Day 4: Clayton — Dunn (40 miles)
What goes up must come down, except for the roads in Four Oaks, NC. Those only go up.
I ended up walking a lot of today, maybe a third of the distance. Right at the start, I was facing an uphill on the shoulder of US 70 Business, staring into the morning sun. Fortunately, I could cut through the strip mall parking lots that ran along the side, and walk on the shoulder when they ended.
I had to walk the forever-long Booker Dairy bridge over the Neuse river (again) because its pavement was grooved. It was another reminder that this route is meant for cyclists, whose wheels are big enough that grooves don’t matter.
And the final 15 miles or so were into gale-force headwinds. Anything less than a moderate downhill was a waste of energy to skate. In these situations, cyclists can drop to a lower gear to conserve energy, and to me that means walking. I don’t mind it though, it feels like a rest for my knees and calves.
Almost all of today’s route was on roads. The only bike trail began as a loop around a middle school’s athletic fields, and I came up on two middle schoolers putting the green in greenway, if you know what I mean. One of them gave me a thumbs up. Still got it!
I thought country roads would be easy and safe because no one takes them. In reality, they’re dangerous because no one takes them. The few cars and trucks that do, fly through them. Every day on this trip brings a new scary thing, and today’s was a big pickup truck doing 60–70 a few feet to the left.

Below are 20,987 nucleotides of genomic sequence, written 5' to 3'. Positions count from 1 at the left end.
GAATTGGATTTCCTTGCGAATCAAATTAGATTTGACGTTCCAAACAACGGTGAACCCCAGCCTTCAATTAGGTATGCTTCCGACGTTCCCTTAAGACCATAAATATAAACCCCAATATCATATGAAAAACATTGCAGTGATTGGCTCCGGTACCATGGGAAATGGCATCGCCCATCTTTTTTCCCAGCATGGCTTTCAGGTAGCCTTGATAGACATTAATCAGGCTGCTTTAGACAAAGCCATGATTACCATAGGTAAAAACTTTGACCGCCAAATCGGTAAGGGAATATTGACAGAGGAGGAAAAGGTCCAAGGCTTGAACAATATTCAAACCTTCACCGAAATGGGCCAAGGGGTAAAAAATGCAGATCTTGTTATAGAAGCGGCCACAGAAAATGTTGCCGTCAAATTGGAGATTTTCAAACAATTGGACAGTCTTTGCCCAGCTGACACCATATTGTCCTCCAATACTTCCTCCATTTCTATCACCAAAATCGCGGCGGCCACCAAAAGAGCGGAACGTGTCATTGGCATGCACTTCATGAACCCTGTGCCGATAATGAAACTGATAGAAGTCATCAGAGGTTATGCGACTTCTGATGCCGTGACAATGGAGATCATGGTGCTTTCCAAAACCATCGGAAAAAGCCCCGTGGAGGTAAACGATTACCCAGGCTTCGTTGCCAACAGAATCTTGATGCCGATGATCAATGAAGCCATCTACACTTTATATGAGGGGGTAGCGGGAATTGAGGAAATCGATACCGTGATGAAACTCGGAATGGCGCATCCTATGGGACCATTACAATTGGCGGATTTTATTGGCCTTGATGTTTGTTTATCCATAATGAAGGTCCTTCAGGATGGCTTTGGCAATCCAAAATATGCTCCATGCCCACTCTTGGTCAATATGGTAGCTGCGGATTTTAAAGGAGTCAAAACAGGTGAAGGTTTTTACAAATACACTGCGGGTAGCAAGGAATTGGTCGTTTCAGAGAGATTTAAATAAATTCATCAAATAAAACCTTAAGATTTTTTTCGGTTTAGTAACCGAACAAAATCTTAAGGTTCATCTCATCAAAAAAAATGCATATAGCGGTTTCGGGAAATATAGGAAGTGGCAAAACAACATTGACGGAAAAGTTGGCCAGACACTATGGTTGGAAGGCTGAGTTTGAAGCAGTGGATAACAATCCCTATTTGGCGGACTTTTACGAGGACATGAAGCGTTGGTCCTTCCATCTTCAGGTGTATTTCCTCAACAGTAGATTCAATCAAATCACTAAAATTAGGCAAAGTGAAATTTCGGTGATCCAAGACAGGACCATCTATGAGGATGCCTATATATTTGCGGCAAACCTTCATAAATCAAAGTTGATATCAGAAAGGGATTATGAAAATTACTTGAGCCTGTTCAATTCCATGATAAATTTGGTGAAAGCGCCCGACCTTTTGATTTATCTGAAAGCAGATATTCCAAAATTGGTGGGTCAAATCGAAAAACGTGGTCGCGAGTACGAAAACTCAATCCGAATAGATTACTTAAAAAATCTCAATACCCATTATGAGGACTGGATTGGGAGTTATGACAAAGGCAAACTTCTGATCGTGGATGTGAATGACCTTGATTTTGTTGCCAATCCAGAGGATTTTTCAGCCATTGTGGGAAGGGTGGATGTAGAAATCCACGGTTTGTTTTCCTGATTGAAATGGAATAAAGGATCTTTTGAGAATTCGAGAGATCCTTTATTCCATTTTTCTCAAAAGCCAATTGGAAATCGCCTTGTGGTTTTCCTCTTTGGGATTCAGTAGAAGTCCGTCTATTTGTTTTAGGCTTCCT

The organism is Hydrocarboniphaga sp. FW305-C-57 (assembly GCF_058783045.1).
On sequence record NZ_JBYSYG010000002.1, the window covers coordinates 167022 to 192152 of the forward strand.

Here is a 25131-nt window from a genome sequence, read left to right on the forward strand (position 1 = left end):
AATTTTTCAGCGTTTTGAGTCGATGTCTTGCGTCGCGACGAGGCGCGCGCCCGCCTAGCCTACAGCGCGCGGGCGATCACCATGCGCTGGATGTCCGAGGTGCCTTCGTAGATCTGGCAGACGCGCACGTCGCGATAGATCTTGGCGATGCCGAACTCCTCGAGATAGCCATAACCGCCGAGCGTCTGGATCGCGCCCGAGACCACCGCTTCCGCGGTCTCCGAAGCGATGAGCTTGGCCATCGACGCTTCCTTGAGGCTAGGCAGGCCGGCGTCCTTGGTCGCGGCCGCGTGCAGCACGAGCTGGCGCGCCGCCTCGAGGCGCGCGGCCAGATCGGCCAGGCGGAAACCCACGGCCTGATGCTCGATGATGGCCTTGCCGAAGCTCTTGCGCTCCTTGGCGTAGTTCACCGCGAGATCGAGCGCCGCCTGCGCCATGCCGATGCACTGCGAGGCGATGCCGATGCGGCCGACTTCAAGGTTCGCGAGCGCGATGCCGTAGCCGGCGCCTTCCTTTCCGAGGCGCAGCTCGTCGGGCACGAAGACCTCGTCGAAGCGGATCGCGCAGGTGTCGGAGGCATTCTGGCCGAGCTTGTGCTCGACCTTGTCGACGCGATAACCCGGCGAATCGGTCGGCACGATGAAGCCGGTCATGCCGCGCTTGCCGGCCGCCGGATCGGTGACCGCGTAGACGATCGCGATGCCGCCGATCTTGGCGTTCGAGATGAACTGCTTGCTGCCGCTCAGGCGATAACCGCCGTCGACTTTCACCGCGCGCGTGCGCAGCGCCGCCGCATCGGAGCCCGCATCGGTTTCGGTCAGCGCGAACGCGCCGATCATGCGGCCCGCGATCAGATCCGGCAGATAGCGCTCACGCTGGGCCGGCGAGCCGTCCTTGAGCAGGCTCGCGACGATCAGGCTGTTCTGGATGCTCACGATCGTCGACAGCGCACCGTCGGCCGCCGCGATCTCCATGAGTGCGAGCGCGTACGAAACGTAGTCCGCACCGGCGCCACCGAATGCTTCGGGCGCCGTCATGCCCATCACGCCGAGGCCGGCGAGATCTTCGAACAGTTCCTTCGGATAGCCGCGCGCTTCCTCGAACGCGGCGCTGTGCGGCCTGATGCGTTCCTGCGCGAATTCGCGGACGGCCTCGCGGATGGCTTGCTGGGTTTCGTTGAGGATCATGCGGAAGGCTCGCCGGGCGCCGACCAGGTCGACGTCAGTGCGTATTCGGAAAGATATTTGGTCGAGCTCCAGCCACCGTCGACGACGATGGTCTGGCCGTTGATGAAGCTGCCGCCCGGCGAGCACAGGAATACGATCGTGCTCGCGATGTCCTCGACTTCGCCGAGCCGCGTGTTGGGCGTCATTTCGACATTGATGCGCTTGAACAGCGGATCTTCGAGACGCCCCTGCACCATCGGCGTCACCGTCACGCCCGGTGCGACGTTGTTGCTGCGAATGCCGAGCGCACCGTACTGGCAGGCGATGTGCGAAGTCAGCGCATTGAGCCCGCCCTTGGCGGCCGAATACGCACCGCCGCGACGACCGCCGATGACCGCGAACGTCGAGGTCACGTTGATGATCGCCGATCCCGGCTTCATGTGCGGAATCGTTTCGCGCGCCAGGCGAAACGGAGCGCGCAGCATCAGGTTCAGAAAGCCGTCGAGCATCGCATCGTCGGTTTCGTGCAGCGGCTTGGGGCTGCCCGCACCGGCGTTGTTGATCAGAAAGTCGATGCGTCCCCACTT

Around 1:45pm with 10 or so miles to go, I stopped for lunch at Kelly’s — the definition of “hole in the wall” — in Benson. And I’m glad I did. Mr. Kelly himself was tending bar, and there was one customer nursing a can of Coke when I walked in. I asked if the kitchen was still open and Mr. Kelly replied, “it hasn’t opened yet. I don’t turn anything on until my first order. Electricity is expensive.” The quickest thing he said he could turn out was a pizza, so that’s what I ordered. I listened to him talk to his customer and a second one that walked in as it cooked. You get the impression that only friends of Mr. Kelly stop in at his bar. He brought the pizza out, watched me eat a slice, and asked how it was. “Usually I heat up a Tombstone but they jacked up the price of those at Wal-Mart, so that one there’s a Red Baron.” Gourmet.
Somewhere before my final stop, I hit 100 miles total! And I finally got out of the 919. It’s really happening now.